12 Cult Jewelry Designers You Need to Know

Diamonds might be a girl’s best friend, but her ultimate PIC throws bad-ass arm parties where everyone’s invited. We’re talking protuberant geometric shapes, off-kilter messages, paranormal elements and recycled vintage vulcanite harvested everywhere form Portugal to West Africa. We’ve rounded up the jewelry designers who make us carefully hoard our pennies, carelessly squander our paychecks and trip out over their otherworldly campaigns. See below for twelve names to get familiar with immediately.

Australian-born painter and sculptor Scosha Woolridge hatched the Scosha concept in 2000 while living in India. She learned ancient weaving methods in India, Thailand, Turkey and Brazil, selling her designs at a Northern Brazilian night market before moving to New York City. Her eponymous jewelry line was launched in 2007 in Brooklyn, combining traditional methods with delicate metals, Rainbow Brite lookbooks and super rad models. All Scosha pieces are designed, crafted, sold, and shipped from under one Williamsburg roof.

Husband and wife team Ashley Lowengrub and Dara Gerson design their pieces from the hills of California’s Topanga Canyon. By using 100% reclaimed materials they translate would-be waste into intricate pieces of subtly weathered, wearable art. Each piece feels like it has a story behind, even if you’re the first person to own it in the form of an Egyptian Scarab necklace rather than a piece of scrap metal. Their Facebook holiday snaps are also guaranteed to not make you want to unfriend them.

Brooklyn-via-Amsterdam designer Jeanette Lai Thomas takes inspiration from “lines, forms and structures, both man-made and natural.” The signature piece in her collection is the Cut Away Pyramid, a beautifully simplified, geometric version of Egypt’s most complex and baffling structures.

From the whimsical to the straight-up weird, Californian creator Kate Albrecht has an off-kilter piece of jewelry for every notch on the mood spectrum. And with all of them ringing in at under $200, you can afford to be very schizophrenic. Fall 2013’s “Element” collection juxtaposes precious metals and wispy feather shapes with a ballsy sense of humor. No wonder Albrecht counts Leandra Medine and Zooey Deschanel as followers.

If you ever rented The Craft on VHS more times than was financially reasonable, Australian brand ManiaMania is sure to strike a chord. The art director and stylist duo of Melanie Kamsler and Tamila Purvis mix protuberant geometric shapes with metaphysical inspirations that ignite their equally transcendental campaigns. Check out the most recent ‘Babylon‘ collection, inspired by Theda Bara and morbid exotica. (And featuring a creepy GIF series starring Ruby Jean Wilson.) They’ve also recently launched a homeware collection stateside.

Designers David Rees and Ron Anderson‘s kick-off point is antique jewelry passed down by the classiest of moms and grandmothers: Milky opal rings, wooden tusk earrings and abstract pendants on fine 60-inch chains. Giving further substance to their street cred, Rees and Anderson recently tapped Inez and Vinoodh to create a small capsule collection that was modeled on The Mishapes.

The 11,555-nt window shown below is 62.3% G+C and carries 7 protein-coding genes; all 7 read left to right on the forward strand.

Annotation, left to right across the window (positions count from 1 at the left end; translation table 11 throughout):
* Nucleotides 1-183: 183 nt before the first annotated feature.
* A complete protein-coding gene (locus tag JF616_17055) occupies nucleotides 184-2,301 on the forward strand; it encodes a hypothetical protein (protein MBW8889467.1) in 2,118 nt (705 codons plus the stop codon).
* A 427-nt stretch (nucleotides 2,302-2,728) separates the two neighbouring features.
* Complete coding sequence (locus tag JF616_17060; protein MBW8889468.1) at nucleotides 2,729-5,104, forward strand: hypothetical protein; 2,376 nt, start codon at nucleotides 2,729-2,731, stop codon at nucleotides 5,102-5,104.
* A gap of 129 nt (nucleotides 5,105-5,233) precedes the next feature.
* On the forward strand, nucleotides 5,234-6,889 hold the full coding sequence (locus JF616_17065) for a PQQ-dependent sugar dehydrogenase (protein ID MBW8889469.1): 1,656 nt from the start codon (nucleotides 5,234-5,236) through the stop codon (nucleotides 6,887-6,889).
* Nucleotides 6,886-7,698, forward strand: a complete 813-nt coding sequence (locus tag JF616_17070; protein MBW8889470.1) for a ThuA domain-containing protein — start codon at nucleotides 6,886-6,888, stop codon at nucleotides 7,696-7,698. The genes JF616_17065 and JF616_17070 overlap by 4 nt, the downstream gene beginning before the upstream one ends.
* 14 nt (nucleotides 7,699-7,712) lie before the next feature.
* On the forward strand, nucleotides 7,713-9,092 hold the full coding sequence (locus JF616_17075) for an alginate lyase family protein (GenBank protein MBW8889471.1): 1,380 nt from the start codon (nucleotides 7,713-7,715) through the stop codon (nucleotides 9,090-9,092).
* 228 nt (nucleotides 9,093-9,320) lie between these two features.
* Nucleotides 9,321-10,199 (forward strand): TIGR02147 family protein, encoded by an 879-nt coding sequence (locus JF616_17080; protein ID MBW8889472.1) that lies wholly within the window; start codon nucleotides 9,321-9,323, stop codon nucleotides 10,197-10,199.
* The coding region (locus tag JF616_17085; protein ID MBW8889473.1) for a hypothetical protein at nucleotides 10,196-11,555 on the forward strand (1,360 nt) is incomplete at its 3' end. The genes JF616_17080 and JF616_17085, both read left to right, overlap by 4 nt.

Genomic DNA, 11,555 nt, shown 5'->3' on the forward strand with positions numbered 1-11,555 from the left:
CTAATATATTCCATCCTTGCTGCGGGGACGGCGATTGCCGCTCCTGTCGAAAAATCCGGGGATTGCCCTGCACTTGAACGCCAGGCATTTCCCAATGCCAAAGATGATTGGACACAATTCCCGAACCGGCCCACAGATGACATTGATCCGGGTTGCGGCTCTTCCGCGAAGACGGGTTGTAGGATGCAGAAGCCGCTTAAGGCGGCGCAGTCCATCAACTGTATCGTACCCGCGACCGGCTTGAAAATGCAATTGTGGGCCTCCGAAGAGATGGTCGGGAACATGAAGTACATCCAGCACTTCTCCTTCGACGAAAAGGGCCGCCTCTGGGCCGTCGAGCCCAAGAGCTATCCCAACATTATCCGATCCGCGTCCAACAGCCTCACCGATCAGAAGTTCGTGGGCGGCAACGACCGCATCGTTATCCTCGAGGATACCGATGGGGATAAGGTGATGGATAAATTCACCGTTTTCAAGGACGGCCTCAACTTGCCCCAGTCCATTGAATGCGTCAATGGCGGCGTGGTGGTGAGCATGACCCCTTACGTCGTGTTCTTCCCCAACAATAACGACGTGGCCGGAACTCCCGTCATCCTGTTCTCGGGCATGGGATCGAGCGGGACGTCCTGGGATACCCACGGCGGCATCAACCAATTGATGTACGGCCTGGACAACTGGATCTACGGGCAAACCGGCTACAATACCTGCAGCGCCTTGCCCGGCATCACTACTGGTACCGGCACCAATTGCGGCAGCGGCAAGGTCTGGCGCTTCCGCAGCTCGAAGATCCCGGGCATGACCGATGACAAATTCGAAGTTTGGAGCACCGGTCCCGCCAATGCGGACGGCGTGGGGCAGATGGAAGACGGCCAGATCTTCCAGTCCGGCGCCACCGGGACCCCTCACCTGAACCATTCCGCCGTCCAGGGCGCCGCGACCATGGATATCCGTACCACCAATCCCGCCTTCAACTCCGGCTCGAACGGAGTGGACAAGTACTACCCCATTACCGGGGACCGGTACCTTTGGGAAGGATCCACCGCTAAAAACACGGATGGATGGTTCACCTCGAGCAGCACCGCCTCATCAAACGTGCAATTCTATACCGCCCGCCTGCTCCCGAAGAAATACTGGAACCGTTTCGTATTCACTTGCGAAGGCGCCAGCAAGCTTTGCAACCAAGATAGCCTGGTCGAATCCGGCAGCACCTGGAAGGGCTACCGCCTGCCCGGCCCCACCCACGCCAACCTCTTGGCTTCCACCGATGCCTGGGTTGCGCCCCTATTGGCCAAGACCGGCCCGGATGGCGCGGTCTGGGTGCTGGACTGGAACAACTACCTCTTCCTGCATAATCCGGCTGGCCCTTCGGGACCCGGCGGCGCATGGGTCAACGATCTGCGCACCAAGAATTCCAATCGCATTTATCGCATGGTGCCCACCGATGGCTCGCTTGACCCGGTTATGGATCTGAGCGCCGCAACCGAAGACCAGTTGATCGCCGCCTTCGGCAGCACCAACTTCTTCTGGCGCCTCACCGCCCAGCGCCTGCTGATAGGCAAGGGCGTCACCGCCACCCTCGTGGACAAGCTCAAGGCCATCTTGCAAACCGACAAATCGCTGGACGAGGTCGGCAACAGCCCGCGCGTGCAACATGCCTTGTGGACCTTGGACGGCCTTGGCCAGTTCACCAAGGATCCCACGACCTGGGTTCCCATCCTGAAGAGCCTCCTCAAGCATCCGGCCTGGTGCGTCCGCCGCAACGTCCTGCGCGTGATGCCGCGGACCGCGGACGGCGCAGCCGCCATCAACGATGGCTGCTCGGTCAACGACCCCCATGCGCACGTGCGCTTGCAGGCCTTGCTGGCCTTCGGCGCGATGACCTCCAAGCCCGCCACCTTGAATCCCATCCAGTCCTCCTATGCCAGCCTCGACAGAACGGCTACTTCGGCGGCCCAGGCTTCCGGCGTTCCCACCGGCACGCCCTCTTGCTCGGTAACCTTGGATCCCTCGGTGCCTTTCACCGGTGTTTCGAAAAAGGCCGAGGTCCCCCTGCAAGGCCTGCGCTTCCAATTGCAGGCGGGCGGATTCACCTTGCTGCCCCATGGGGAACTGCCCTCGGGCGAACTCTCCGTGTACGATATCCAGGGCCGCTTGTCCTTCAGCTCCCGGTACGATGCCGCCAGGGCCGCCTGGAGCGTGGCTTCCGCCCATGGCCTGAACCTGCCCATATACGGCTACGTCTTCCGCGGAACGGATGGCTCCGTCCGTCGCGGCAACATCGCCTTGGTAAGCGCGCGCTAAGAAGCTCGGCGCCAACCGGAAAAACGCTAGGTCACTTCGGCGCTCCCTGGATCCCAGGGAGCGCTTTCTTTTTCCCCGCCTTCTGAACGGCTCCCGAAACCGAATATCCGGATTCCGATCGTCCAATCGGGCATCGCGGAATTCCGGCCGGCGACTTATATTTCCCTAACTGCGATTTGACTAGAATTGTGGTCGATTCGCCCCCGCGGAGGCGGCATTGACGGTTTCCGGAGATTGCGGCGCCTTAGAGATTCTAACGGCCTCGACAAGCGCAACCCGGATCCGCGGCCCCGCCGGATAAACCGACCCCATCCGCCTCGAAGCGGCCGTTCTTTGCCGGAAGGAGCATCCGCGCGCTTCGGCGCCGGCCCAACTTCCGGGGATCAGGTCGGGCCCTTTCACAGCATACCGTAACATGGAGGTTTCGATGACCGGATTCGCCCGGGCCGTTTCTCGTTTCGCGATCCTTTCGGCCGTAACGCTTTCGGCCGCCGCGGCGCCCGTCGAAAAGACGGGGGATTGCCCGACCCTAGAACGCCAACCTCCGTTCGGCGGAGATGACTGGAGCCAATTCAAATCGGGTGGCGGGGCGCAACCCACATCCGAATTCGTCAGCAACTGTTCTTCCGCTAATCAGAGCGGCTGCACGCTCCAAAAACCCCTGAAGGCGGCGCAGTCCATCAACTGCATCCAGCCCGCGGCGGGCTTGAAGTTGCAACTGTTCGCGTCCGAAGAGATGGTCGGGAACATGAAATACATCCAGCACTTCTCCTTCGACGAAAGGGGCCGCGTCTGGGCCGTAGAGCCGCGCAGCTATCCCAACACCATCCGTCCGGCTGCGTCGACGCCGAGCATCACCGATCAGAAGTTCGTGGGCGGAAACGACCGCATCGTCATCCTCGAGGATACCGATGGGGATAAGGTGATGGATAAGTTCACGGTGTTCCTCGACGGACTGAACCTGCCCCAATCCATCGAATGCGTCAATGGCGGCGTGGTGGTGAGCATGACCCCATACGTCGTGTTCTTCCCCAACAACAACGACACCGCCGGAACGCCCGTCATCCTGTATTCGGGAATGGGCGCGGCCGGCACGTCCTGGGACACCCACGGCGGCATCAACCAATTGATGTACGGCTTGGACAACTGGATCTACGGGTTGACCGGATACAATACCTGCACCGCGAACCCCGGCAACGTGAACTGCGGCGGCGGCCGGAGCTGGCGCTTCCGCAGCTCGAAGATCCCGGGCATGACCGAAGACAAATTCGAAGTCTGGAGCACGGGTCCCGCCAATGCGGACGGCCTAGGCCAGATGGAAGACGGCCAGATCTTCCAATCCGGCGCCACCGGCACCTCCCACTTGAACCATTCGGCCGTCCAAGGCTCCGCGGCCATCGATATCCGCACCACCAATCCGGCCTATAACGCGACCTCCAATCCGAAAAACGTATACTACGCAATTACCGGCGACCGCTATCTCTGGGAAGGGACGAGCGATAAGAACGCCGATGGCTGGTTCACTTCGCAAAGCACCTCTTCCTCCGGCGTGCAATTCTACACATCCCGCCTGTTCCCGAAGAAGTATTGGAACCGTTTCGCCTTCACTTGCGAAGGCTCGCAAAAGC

Kiwi designer Nick Von K makes beautiful and fantastical jewelry with no gender bias. He launched his latest collection, ‘Midnight Carnival’, in New York City just over a month ago, and we’re still having dirty thoughts about the Swan Queen necklace fashioned from Opalite glass.


From the digital shelves of Etsy comes Williamsburg-based jewelry company Private Opening. Their hand-carved rings and cuffs are particularly worth every cent of their $85 and $325, respectively, price tags. Check out the “Gothic Donatella” ring for something to rival Saint Laurent‘s “Arty Ovale.”

Minimalist is so not boring in the hands of Los Angeles-based designer Erin Blase. Combining hints of the ethereal and the edgy, Blase makes pieces that do just what jewelry is supposed to: Complete your look without overwhelming it. All pieces are manufactured in L.A. and all stones are sourced locally. (Materials from the most recent collection are natives of the bordering Tuscon, Arizona.)

10. TheFFS
Sister act Cheryl and Donna Freeman have only been designing as TheFFS since January 2012. But with the girls counting Oprah as their entrepreneurial muse, it’s no wonder they ended up getting TheFFS stocked at Barneys only six months into their venture. A global sensibility is reflected in their materials: Vivid bracelets are woven with recycled vintage vulcanite, traded and harvested via independent sellers from Portugal to West Africa, oxidized Ethiopian copper and supple skins mixed with lustrous gems.

It might be pricey, but there’s no harm getting lost in Heidi Gardner’s darkly sexy world while you wait for your trust fund to kick in. Her debut collection, “Creature Couture,” is a range of anatomically inspired pieces suggesting jewelry is far more than just an accessory.

Zara Simon might be based in London, but she’s living in a New York state of mind. One of the newcomer’s stand-out pieces is the Gold New York Ring. While it might set you back approximately half a year’s rent, we can’t think of a piece of jewelry more likely to make us say “I do.”

Related links:
30 Under 30: Fashion Designers Changing the Game
The CFDA Showcases 19 Pieces of Full-On Jewelry Porn
Leigh Lezark Models Inez & Vinoodh’s Debut Jewelry Collection

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